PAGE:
Joe W. Bowers Jr | California Black Media
On January 10, Gov. Gavin Newsom unveiled his record $222 Billion state budget for 2020-21. The $84 billion he allocated in it for K-12 schools and community colleges represents a historic high level of funding for education in California.
The proposed investment in K-14 education is 3.03 percent or $3.8 billion more than last year. Total K-12 expenditures from all sources in the budget are projected to be $17,964 per pupil.
While state spending on education is at its highest level numerically, Governor Newsom expressed that “none of us is spiking the ball” because education outcomes for many students are not where it should be or can be.
According to Newsom, “We are making progress, but it is stubborn and slow. We have disparities that are being closed and disparities that are persistent.”
The achievement gap is being closed for Latinx students, students with disabilities, low income students, and African-American students in some metrics. Latinx students narrowed their gap in English language arts scores and high school graduation rates. Students with disabilities made the greatest gains in math and English language arts. African-American students showed the largest graduation rate gain among student groups.
Where progress has been slow has been with students with disabilities, youth in foster care, homeless youth, and African-American students continuing to score below the state standard on English language arts and math tests.
Newsom was very candid in pointing out that 23 low-performing, high-poverty school districts have an over-representation of African-American students.
“It seems self evident that we should focus and concentrate our efforts in those areas in order to address ….the substance of the vexing issue as it relates to academic achievement for African-American students.”
“We have to start getting serious and do something about it. We believe the biggest achievement boost is fully prepared teachers,” Newsom said.
The governor is proposing $900.1 million to be invested in workforce investment grants, professional development grants for existing teachers, and teacher recruitment strategies.
“The plan is to build a diverse teaching workforce of stable, prepared professional teachers, including more teachers that look like their students. That’s incredibly important as related particularly to African-American achievement,” Newsom said.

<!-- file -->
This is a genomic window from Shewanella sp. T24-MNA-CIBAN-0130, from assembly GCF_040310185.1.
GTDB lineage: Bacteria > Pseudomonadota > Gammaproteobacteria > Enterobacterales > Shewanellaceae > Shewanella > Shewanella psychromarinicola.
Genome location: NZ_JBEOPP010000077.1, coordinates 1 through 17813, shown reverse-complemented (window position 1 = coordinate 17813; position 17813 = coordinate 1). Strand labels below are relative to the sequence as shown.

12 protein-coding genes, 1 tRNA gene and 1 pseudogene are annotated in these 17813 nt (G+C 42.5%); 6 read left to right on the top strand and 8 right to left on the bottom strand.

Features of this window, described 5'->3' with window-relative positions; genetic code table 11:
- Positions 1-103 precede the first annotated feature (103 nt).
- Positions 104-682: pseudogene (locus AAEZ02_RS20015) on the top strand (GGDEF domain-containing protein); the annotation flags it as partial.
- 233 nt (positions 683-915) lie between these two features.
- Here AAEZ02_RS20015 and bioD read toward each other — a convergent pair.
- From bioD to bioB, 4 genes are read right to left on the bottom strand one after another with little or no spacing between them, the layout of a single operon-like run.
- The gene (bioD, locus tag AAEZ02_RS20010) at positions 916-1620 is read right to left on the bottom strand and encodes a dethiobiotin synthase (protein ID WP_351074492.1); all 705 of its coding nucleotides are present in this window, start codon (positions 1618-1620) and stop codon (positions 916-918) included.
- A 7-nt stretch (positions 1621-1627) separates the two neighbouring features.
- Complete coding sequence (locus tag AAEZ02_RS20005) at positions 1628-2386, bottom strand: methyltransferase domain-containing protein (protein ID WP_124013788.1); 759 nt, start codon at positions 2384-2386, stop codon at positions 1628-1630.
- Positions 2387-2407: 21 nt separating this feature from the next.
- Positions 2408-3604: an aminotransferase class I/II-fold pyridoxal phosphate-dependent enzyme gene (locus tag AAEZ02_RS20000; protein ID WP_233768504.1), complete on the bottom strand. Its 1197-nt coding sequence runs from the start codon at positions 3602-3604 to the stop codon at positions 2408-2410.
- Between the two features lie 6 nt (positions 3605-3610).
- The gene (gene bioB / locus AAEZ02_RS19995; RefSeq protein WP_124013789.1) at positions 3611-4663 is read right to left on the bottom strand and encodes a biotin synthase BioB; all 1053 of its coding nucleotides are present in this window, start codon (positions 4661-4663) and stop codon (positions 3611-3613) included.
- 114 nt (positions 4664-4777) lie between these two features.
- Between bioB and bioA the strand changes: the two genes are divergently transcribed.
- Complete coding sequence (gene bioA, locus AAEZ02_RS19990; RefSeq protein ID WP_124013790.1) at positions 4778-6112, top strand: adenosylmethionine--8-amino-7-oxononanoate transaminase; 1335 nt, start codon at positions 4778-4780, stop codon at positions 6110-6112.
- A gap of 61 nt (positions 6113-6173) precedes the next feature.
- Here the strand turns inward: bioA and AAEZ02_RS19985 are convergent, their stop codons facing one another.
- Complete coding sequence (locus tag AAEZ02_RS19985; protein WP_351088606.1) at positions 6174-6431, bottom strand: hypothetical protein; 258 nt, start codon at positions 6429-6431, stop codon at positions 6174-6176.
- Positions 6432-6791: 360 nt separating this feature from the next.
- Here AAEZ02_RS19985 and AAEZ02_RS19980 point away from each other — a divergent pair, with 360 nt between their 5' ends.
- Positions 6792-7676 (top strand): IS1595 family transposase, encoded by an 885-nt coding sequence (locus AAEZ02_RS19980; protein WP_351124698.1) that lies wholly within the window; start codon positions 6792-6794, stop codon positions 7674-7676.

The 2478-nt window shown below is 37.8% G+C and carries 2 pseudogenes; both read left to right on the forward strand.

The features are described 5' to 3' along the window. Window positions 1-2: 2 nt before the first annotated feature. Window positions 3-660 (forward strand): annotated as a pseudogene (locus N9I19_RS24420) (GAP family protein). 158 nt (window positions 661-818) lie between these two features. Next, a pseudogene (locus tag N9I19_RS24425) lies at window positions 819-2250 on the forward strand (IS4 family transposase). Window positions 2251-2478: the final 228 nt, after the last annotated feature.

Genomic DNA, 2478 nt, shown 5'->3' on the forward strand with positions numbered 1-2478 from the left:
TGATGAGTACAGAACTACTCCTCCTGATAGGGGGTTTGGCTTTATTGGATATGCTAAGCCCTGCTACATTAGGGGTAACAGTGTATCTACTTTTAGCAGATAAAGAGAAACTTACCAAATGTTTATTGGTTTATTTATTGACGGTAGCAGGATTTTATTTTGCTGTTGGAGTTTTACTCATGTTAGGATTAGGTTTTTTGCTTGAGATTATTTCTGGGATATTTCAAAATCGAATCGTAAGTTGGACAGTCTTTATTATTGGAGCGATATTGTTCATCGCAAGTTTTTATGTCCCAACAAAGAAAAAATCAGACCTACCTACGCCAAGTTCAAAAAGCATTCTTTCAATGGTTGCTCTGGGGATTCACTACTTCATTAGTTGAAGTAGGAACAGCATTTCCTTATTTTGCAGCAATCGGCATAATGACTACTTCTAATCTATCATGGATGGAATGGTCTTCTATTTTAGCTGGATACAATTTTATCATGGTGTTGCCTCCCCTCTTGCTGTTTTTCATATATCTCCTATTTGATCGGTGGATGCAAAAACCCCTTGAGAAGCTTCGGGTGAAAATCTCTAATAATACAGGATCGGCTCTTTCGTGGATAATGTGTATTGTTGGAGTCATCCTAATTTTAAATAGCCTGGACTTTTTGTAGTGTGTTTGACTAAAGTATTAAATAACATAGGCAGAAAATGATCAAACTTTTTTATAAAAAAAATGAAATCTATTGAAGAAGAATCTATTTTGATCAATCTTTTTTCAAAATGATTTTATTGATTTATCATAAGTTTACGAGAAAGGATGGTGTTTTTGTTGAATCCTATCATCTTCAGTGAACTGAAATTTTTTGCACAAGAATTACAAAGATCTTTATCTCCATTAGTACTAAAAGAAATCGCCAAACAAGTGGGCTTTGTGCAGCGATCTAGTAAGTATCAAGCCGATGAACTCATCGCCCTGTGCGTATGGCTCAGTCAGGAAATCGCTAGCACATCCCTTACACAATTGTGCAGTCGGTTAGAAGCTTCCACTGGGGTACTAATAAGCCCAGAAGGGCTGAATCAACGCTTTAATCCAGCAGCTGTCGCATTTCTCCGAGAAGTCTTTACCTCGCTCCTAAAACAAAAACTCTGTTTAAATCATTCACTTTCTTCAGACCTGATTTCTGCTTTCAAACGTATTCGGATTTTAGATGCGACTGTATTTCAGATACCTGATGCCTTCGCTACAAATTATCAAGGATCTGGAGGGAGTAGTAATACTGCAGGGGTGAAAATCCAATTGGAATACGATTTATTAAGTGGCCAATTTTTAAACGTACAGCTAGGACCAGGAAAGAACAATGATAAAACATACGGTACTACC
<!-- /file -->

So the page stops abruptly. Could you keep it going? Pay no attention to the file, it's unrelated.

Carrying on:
The budget includes $100 million to fund $20,000 stipends for new teachers who choose to teach in high-need schools. This addresses the stubborn fact that high-poverty schools have three times as many unprepared teachers.
$300 million in grants is being made available to close the academic achievement in the lowest-performing districts.
Another $300 million is proposed to expand community schools to address students’ physical and mental health needs by establishing public-private partnerships with community services. The funds will also be used to promote parent engagement.
“Special Education in the state of California is in a crisis,” according to Newsom. About $900 million dollars is being allocated to increase base funding for Special Ed students, support specific teacher training, fund early diagnosing and intervention and pay for studies on how districts are delivering services to respond to the learning needs of those students.
The budget calls for establishing a new Department of Early Childhood Development to consolidate under one roof the various efforts to implement the governor’s Master Plan for Early Learning and Care, a policy initiative he announced last year.
Newsom is committed to adding 10,000 full-time preschool slots this year and providing universal preschool for all low-income 4-year-olds by the end of next year.
Education leaders’ reactions to the governor’s 2020-21 state budget presentation has been mixed.
“The Governor mentioned that students should have teachers that look more like them, and we couldn’t agree more. We look forward to having the opportunity to invest in our teacher workforce and the pipeline of future teachers coming into the profession, specifically teachers of color and in the fields of science, math, and special education,” Superintendent of Public Instruction Tony Thurmond said.
State Board of Education President Linda Darling Hammond said, “Some students spend the year in classrooms staffed by highly trained, highly prepared teachers. But many others do not. These disparities are particularly grievous for low-income students of color. The 2020-21 budget investments in educator recruitment and professional development will help place California on solid footing moving forward as we work to build, train and support the kind of high-quality educator workforce all our students need and deserve.”
California Teachers Association President E. Toby Boyd expresses some cynicism.
“Despite California’s economy consistently expanding – now being ranked fifth-largest in the entire world – we have some of the most underfunded schools in the country,” he said. “We rank 39th in the nation in per-pupil funding. We boast the most overcrowded classrooms in the entire country.”
Los Angeles Unified Superintendent Austin Beutner said, “California’s public schools will remain woefully underfunded, especially when compared with the rest of the nation.”
“This budget proposal does not go far enough in funding supports for our most vulnerable students,” Beutner added. “Including students whose families are experiencing homelessness and students with special needs.”
The governor’s presentation begins the formal state budget process. Over the next several months, the California legislature will hold hearings on the budget and special interest groups and the public will have an opportunity to comment on various budget proposals. In mid-May the Governor will release a revised budget plan reflecting changes to spending. The budget will be finalized by the end of June 2020.